16 years ago I started my BAPR placement. Over the next decade, the basic mechanics of day-to-day PR didn’t really change much. In the next six, the pace of evolution started hotting up. The last two the practice of PR has changed beyond all recognition.
I’ve always said – to anyone that will listen – that the Bournemouth BAPR course gave me an unfair advantage in my career. But how on earth can an academic course keep up with the changes wrought on PR by all manner of external (and internal) factors? It’s hard enough when you work in the London tech PR scene every day (arguably the sector most exposed to change), read everything you can (and I mean, everything), and attend every conference that might give you leading edge insight.
Over a few drinks Samuel Hall (a seriously successful BAPR grad), Tom Cheesewright (a talented shared former colleague, sadly not of BAPR breeding) and I decided we’d try and answer the impossible question: what does the future of PR hold for PR & media students?
So what makes us credible speakers? Why should you come and spend two hours of your time listening to us three whitter on? Here’s the pitch (I haven’t run this past Sam or Tom, as they’re modest types):
Tom’s a futurist. His job is to help organisations and professions analyse the current and predict the future. His background is in PR, digital marketing, robotics, analytics – all kinds of geeky stuff. He’s on stage addressing conferences weekly, working with major brands and – you’ll probably have seen him – often on the BBC or Channel 4 helping the great unwashed understand what technology advances mean to them.
Tom’s up first and will give his tone-setting vision for the future of PR as an industry. What kind of work will we be doing? For whom? To achieve what? It’ll be fascinating stuff. And not particularly comfortable.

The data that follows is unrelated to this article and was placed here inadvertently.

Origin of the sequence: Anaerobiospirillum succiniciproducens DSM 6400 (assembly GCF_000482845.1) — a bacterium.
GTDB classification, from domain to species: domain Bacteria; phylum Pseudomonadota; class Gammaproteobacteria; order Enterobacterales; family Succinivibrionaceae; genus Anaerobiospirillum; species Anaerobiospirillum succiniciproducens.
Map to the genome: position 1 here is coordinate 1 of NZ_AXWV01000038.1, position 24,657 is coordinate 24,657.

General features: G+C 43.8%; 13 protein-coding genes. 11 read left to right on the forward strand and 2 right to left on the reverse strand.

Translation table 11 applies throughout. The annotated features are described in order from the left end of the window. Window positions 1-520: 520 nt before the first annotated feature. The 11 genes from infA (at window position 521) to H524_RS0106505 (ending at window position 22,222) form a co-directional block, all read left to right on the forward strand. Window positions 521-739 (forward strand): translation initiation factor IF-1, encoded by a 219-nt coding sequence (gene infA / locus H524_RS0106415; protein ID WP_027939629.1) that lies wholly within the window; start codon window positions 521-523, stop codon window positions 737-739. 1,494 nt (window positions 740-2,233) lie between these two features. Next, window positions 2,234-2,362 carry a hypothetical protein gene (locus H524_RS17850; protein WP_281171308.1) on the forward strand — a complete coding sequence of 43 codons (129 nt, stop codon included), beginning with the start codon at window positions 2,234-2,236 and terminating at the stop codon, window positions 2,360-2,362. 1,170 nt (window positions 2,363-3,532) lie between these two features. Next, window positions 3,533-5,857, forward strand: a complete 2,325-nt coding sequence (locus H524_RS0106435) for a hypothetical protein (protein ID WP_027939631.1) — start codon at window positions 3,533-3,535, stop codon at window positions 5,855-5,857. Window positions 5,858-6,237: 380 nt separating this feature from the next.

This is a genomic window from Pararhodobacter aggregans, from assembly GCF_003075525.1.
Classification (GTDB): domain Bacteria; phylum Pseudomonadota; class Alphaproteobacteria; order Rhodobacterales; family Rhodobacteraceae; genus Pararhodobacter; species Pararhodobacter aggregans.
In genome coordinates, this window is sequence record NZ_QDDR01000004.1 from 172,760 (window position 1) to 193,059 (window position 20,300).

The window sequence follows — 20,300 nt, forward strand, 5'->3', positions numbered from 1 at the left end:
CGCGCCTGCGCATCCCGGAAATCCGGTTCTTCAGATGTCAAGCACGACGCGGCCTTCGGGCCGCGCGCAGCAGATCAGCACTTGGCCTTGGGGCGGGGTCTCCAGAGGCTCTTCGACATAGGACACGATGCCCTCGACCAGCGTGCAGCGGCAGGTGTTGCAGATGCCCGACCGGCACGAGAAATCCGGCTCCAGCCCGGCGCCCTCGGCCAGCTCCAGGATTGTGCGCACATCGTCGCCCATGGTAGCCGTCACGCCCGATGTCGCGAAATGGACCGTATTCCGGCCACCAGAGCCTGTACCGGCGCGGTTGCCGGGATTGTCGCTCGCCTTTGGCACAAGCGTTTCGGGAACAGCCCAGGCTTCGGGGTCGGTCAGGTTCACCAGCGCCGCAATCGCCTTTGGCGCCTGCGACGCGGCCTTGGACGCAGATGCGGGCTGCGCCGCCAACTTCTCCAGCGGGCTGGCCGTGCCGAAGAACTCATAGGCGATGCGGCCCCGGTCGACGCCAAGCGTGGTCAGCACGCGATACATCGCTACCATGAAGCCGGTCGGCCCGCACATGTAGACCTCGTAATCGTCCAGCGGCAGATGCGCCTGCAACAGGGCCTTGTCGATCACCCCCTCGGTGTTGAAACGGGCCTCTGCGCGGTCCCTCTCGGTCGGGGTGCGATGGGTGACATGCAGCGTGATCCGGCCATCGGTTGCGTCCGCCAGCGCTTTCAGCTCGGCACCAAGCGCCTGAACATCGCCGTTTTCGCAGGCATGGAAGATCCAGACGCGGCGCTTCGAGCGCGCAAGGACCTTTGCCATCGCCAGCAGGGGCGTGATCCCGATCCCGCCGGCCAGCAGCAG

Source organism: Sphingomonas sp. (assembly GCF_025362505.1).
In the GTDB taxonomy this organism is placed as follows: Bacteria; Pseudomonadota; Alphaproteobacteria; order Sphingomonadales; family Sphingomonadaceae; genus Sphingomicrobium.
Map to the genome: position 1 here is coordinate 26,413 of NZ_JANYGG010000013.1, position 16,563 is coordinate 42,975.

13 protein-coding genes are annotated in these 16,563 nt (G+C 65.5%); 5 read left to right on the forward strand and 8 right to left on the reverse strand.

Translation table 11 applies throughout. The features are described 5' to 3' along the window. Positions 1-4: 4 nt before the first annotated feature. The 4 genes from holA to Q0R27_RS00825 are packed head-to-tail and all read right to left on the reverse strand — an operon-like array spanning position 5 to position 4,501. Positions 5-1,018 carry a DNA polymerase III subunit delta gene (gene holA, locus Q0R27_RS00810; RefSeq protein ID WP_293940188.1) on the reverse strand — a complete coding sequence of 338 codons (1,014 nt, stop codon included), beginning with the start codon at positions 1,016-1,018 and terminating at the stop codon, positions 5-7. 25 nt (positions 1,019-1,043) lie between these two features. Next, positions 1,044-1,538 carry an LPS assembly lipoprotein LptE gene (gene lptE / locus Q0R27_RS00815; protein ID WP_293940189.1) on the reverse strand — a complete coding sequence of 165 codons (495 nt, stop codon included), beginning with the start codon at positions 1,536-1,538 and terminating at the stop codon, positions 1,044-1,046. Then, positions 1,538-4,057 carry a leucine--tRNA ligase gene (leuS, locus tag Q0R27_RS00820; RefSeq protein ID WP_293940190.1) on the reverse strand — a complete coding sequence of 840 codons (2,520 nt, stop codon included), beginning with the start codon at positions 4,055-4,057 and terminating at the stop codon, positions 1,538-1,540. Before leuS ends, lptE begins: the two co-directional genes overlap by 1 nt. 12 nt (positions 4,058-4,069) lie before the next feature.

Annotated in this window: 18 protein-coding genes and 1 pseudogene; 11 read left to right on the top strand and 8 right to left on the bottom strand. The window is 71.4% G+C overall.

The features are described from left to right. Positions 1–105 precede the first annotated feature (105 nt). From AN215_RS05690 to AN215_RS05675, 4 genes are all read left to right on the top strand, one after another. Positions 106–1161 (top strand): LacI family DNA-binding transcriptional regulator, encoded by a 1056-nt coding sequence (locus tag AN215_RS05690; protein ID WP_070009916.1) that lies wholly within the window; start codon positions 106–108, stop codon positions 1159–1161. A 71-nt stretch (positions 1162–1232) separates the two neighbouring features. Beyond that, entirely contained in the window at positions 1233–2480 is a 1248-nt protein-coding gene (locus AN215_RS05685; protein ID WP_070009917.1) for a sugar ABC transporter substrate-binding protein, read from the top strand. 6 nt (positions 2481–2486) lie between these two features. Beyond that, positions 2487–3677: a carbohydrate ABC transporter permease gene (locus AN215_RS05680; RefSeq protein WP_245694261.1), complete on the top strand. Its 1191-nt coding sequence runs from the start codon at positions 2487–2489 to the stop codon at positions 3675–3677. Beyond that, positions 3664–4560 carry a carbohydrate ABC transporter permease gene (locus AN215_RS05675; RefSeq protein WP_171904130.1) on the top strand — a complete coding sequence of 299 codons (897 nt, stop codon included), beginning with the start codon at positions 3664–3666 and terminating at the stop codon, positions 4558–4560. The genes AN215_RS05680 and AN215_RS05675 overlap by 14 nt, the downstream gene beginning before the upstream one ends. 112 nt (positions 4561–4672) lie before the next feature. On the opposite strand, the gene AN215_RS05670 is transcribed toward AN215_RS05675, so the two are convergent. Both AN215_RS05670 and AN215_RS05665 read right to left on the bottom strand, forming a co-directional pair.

Sam’s recently rejoined Oracle, the world’s largest software company, and handles comms for Europe, Middle East and Africa. Before that, he headed up social at Vodafone. Previously, Sam’s worked for a number of successful tech PR agencies. He’s a regular speaker on, well, just about anything linked to PR, social and communications.
Sam’s going to ensure we finish with a flourish. He’s going to tackle a critically important subject: where does PR ‘fit’ in the competitive marketing landscape? How’s that set to evolve in the future?
And then there’s me. The disappointing, slightly limp and past its best filling between two slices of award-winning, artisanal bread.
Richard Fogg, Managing Director, CCgroup PR: The future of PR skills and talent
I don’t have a huge number of claims to fame, though I’m probably the only BAPR grad to have bought their placement company. But aside from that, devising the strategic plan for a London-based PR agency fit for 2014 and beyond has brought me right up-to-speed with the skills, attitudes and individuals I need to be successful. And after interviewing hundreds of people, I’ve got a (depressingly good) sense of what’s out there and what you need to do to stand out.
So, going between Tom and Sam, I’m going to identify what employers need from future PR practitioners.
If all goes to plan (it won’t) you’ll leave with an understanding of what the future holds for the PR sector, what skills you need to succeed and how that will play out in the never-ending battle for PR supremacy.
Hope you can spare us a couple of hours on Wednesday October 15th, between 13:00 and 15:00. Maybe see you then.